If I close my eyes and picture a biathlon race, inevitably one of the first things that comes to mind is the range at Oberhof or Ruhpolding. The German fans erupting with cheers as the shots find their targets. I could probably make an argument for why every regular venue on the IBU World Cup circuit is the best (except maybe Hochfilzen but that’s another story). The German fans and love of biathlon though is palpable even from 6 time zones away. It’s no wonder that they make for such a great setting for the racing and get to host two weekends on a regular basis!
Not surprisingly the Germans have almost always had a top contender on both the men’s and women’s teams. From the likes of Magdalene Neuner to Sven Fishcer the German flag was consistently fighting for wins. As we head into a new season the women certainly seem to have the talent to keep that trend going. The men though, find themselves in a bit of an interesting place. This is going to be an important year as the Germans all want to perform well at the World Cup they are hosting in Oberhof. Let’s go heck out what we can expect!
Quota: 6 Athletes to Start
For the briefest of moments there was a question of whether the German women were heading into a bit of a wilderness. That was a very very brief moment. Now they appear to be in a very strong position. Denise Herrmann appears reinvigorated, Franziska Preuss is healthy, young Vanessa Voigt looks to be pushing for higher and higher, and the talent in the Juniors level is very bright.
The top three women on this list are not only locked in on the World Cup, they have the ability to win any race they line up at. I’m not saying they will win a lot. They may all not even win a race this year. But they have that ability and it sets them apart from the rest of their teammates.
Denise Herrmann (34)
The team leader for Team Germany last season, Denise Herrmann is coming off yet another successful campaign. She attained her fourth straight season in the top 10 of the overall rankings and won the Individual Gold medal at the Beijing Olympic Games. The year didn’t start off spectacularly but starting the the Olympics she was absolutely on fire for the last month of the season. After returning to Europe she never finished lower than 7th and added another win and three total podiums to her career totals. At 33, now 34, years old the former cross country skier shows no signs of slowing down.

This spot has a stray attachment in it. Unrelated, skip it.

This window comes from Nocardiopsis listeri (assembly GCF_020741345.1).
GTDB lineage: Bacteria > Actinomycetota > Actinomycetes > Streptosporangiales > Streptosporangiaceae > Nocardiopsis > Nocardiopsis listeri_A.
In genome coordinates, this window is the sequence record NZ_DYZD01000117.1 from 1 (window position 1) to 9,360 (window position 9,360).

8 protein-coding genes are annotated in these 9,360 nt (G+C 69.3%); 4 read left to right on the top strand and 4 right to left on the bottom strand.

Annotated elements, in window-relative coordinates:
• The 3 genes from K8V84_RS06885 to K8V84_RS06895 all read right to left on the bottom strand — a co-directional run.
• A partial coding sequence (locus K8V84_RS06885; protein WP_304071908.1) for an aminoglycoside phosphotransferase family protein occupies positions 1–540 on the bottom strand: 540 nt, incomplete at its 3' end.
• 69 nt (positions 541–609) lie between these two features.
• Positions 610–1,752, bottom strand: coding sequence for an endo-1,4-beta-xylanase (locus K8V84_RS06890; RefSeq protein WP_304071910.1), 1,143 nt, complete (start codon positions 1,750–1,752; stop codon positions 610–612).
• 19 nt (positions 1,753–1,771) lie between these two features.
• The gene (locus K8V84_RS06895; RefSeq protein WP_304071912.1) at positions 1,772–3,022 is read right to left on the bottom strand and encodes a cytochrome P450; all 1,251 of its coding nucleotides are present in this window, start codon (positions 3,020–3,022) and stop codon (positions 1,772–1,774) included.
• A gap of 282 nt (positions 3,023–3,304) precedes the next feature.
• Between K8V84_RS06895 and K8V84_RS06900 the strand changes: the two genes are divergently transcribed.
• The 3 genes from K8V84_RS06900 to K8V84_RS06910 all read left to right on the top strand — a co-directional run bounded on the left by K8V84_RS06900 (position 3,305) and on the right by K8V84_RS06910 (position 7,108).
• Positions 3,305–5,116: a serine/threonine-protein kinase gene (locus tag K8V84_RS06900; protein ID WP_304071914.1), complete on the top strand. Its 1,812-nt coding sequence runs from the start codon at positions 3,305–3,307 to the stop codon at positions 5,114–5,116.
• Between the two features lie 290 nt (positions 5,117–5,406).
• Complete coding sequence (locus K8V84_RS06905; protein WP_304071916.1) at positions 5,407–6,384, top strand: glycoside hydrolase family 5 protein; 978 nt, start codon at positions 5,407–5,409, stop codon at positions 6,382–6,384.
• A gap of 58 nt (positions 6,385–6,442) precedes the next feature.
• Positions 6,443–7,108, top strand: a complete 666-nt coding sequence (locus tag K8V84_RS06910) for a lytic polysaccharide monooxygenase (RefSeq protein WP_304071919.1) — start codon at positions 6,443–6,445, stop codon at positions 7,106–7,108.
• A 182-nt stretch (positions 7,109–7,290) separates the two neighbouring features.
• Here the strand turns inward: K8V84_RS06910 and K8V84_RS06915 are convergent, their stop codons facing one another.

While not quite as fast as she always was, Herrmann still maintains a position consistently in the top 10 of the course ranks week in and week out. While she is getting a little older it’s hard to see her dropping off too dramatically. Almost more impressive she’s actually managed to get just a little more accurate each of the last three seasons. While her prone shooting has always been solid if not spectacular, averaging around 85%, she’s finally getting her standing shooting into the 80s.
|Prone %||Standing %||Total %||Shooting Time|
Looking ahead to what may be Herrmann’s last season it’s hard to expect anything less than the best she can give. In fact if you are looking for a comparison to a recently retired athlete look no further than fellow German Erik Lesser’s farewell campaign. You can almost see the day when he knew he was going to retire. Starting in Oberhoff, Lesser seemed to decide that he was just going to absolutely empty the tank and give it all. He ended with 9 top 10’s in his last 11 races including his magical win in Oslo. If Herrmann really is going to retire this season you could see her doing something similar. Just going full bore and leaving it all on the course. It could be really fun!